The House of Lords has upset the applecart by demanding that, prior to Brexit negotiations taking place, the government guarantees residency rights for citizens from other parts of the EU already living and working in the UK.
As a dedicated “Remainer” I gave a hearty cheer even if a similar victory is unlikely when the issue goes back to the Commons.
Migrants are here, most of them are working and they require a roof over their heads
And I can understand the government’s position because guaranteeing the rights of EU citizens here without a commitment from the EU to reciprocate would be like writing a blank cheque.
Also I suspect the government sees the issue as bargaining power in trying to secure a positive trade agreement, post-Brexit; EU migrants are mainly from member states with underdeveloped or sluggish economies, which effectively means Britain is giving employment to three million-plus EU citizens who might otherwise be out of a job.
But that’s an issue for politicians; the migrants are here, most of them are working and they require a roof over their heads and (lest it be forgotten) the private residential rental sector has filled admirably what could have been a serious housing void.
With few immigrants having any long-term credit record in the UK, it is unlikely many would be able to secure a mortgage, even if affordable, so it’s fortunate for those companies employing immigrants that the rental sector has been able to meet their accommodation needs.
On a pro rata basis, EU immigration to Scotland has only been around half the level of England but the numbers here are still sizeable. Our own statistics, relating to the background of applicants for tenancies, has shown that for the past 18 months between 25 and 40 per cent of monthly applications have been made by foreigners, although a substantial minority of these have been from countries outside the EU.
So should any landlord invested in rental property be concerned about the still undecided future of EU immigrants, given their contribution to rental demand and, consequently, to keeping rental rates ‘buoyant’?
My opinion is that whatever the outcome of the Brexit negotiations, EU citizens already domiciled here will retain their right of residency – because it is in the economic interest of both the UK and other EU countries.
Consequently, any landlord with a good-earning property which has also shown underlying levels of capital growth over several years, would be ill-advised to cash in the asset over fears of a mass exodus of EU tenants. This is especially so at present given the alternatives are a stock market which, though still rising, is believed by many to be due for a downturn; or savings accounts whose returns are trailing the cost of living.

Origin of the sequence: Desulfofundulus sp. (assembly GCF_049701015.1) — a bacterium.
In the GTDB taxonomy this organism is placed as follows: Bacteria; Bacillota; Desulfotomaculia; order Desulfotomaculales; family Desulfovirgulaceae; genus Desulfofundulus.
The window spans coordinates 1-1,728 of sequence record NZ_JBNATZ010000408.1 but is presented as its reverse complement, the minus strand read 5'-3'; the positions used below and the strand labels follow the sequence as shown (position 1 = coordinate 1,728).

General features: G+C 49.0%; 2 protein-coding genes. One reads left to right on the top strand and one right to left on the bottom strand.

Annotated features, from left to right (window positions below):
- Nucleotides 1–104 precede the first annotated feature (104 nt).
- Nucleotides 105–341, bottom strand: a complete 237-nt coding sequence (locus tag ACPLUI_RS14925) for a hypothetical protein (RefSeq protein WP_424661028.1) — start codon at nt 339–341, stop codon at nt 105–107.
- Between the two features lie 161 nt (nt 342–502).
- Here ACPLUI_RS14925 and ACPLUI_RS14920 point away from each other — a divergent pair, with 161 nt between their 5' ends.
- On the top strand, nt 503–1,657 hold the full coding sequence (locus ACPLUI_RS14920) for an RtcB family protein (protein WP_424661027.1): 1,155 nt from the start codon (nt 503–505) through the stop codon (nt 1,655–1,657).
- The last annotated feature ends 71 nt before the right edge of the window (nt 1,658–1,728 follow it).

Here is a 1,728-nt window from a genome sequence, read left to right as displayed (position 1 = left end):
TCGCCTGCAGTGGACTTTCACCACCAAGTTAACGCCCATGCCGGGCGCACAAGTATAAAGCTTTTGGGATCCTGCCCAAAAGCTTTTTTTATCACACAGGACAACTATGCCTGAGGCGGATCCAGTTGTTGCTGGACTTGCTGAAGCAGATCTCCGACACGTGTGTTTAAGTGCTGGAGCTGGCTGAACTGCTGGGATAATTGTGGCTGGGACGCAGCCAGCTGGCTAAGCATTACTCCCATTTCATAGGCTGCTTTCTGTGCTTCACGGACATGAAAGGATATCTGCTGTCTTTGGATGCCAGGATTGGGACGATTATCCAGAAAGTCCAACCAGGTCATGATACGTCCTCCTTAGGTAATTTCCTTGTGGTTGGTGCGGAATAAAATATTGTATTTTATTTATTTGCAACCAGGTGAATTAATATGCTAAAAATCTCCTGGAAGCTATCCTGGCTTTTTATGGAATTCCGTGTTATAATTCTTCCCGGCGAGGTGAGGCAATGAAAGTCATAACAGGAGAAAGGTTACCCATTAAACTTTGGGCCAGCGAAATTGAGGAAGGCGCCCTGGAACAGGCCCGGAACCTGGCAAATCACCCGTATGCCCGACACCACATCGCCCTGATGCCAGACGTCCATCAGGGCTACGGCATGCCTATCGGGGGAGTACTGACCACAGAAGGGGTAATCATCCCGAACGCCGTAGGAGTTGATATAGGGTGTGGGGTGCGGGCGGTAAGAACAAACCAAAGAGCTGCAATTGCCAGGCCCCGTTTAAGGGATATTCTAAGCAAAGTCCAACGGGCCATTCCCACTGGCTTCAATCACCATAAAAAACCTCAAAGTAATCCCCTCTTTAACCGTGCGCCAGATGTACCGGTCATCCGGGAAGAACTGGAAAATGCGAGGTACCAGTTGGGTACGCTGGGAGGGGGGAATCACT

It is possible that we may see some immigrants returning to their countries of origin of their own volition, deciding that Brexit will be an opportune time to go home. But I believe their numbers will be relatively small.
It is also important to point out that the majority of people seeking rental accommodation in Scotland are themselves Scottish or from other parts of the British Isles.
In Edinburgh, where rental demand is strongest from professional and skilled people, applicants from England, Wales and Ireland are being drawn to the city in rising numbers by employment prospects and a desire to be part of the cultural and social ethos. And don’t forget, also, that portion of demand among incomers from non-EU countries who will be unaffected by any Brexit deal.
For this reason, any correction in the rental market caused by the voluntary departure of some EU citizens is likely to be manageable, and temporary. Rental rates have fallen in the past, for reasons which have had nothing to do the EU, and have recovered.
No one claims rents will always rise inexorably; but the historical trend is underlying growth which is almost certain to continue.
• David Alexander is managing director of DJ Alexander